The film was difficult to cast. As recently as three months ago Minghella thought the movie was not going to happen — after scouring Botswana, South Africa and the rest of the world, the filmmakers believed the inimitable Mma Ramotswe could not be replicated. It was finally the award-winning United States singer Scott who mesmerised Minghella. “I knew from her rap poetry, her spoken performances and her singing that she was the one. She was the one person, out of hundreds whom we auditioned, who has this … ” — he pauses before finding the the right word — “this majesty. Simply put, she has enormous soul.”
The actress, who, like her director, is warm and unassuming, says: “Mma Ramotswe is 80% spirit. There’s a fire inside her. I like her and I’m proud of her.”
Although the film is whimsical and at times broadly comic, Scott is not going for caricature. “I’m not making it so big, so not all her thought processes are exposed. People here in Botswana are gentle and show a great deal of respect for each other. So we’ve made sure that if there’s any so-called ‘silly’ humour it comes at the right time.”
The integrity of Scott’s performance is borne out by her “stand-in”, the Gaberone poetess Desma Majola. “What I love about my country, and this Jill [Scott] understands perfectly, is that everybody has an inbuilt cultural artistry. Our women here are very strong, we’re conservative, yet open-minded. We don’t rush for stuff. There’s this inbuilt humility here and for this Jill is perfect. She’s just so, I don’t know, so wholesome. She’s not like a Hollywood star with an ego the size of Manhattan.”
Majola seems to agree with Moore, her producer, that the stars are in some special alignment, smiling on the production. “This might sound wacky, but I think God’s hand is in this whole thing. I think he wanted to have this country seen. I think it’s a blessed production. What’s amazing is how smoothly it’s all happened, I mean it hasn’t been that challenging.”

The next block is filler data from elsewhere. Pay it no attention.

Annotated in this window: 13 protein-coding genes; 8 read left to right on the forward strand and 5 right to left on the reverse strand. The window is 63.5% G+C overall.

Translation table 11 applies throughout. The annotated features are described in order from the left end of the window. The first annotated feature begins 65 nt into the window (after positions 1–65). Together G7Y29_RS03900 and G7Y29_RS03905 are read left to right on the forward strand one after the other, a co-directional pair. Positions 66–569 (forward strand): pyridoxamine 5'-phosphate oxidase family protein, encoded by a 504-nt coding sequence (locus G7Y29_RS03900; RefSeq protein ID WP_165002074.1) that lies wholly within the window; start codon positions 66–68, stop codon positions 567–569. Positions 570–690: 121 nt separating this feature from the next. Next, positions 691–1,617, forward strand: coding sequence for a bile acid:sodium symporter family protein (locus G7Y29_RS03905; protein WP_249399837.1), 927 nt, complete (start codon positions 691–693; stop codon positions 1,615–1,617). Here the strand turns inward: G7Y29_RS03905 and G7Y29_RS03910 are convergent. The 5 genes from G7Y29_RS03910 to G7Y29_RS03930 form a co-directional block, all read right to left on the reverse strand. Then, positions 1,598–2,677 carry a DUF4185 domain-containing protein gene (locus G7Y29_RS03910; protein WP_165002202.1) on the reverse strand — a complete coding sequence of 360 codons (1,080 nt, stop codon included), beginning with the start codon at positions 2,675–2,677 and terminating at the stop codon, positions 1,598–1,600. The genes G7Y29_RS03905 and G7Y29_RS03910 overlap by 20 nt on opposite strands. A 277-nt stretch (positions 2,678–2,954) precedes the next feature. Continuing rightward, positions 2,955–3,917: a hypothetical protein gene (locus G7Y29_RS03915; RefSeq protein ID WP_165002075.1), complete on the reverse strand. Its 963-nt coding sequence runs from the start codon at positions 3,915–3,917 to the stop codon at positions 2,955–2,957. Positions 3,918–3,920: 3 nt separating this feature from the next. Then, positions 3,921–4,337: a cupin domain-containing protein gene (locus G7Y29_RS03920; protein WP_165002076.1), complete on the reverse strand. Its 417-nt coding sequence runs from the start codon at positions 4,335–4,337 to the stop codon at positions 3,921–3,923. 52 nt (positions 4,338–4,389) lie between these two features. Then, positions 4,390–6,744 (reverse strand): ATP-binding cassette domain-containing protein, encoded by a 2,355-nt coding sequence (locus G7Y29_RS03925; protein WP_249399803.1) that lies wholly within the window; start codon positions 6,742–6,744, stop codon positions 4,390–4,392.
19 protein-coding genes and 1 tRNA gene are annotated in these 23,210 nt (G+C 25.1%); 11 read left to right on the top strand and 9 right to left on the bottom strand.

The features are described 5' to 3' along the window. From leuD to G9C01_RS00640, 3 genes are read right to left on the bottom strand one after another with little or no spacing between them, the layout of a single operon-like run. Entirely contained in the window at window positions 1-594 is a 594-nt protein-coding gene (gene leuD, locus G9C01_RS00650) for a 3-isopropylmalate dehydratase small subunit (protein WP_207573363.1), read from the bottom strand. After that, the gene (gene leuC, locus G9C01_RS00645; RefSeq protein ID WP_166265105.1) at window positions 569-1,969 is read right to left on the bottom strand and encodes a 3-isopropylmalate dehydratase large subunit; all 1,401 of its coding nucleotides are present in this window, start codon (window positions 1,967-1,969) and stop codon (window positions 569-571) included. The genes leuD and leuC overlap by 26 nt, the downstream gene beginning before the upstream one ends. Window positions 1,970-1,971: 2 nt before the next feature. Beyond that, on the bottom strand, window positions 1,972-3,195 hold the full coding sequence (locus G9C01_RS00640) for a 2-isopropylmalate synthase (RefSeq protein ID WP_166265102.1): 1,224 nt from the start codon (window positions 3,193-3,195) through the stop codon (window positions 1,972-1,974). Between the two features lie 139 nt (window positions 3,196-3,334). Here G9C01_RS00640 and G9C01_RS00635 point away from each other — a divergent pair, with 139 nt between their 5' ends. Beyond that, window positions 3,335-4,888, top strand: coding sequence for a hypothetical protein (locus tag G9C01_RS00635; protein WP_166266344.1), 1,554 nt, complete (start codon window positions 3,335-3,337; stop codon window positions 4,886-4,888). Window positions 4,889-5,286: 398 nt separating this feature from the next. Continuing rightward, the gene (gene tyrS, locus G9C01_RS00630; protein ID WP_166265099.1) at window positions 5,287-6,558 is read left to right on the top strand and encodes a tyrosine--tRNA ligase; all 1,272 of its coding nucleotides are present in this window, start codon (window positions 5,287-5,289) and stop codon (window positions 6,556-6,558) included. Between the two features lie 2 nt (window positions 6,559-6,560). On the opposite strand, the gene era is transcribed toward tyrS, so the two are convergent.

The production has not, however, been without its share of controversy. At one point the filmmakers thought of shooting in Limpopo to make use of South Africa’s tax-rebate scheme for film production, but Moore was adamant that it be shot in the country where the Ramotswe tales were born. To make this happen she lobbied the Botswana ministry of environment, wildlife and tourism, which pledged $5-million toward the cost of production.
The government grant attracted some criticism in the local press, which went as far as to say the film perpetuated racial myths and stereotypes. Minister of Tourism Kitso Mokaila insisted the movie presented “a rare opportunity” for the country to market itself as a premier African travel destination. “People can say what they want. But I can assure you that this decision, taken with the approval of Cabinet, was not a mistake.”
Moore says: “This is a country of talk, and everyone’s had their say. We’ve consulted the people about everything. This is the most democratic country I’ve ever known, so it’s only natural that everything has been totally transparent.”
McCall Smith dedicated the fourth book in the series The Kalahari Typing School For Men to Moore, demonstrating his faith that she shares his affectingly droll vision.
The filmmakers are hoping that this will be the first in a series involving the adventures of Mma Ramotswe. The charmer seems set to be as succesful on the screen as she was on the page, which all goes to show that Botswana has a lot more gems to offer besides diamonds.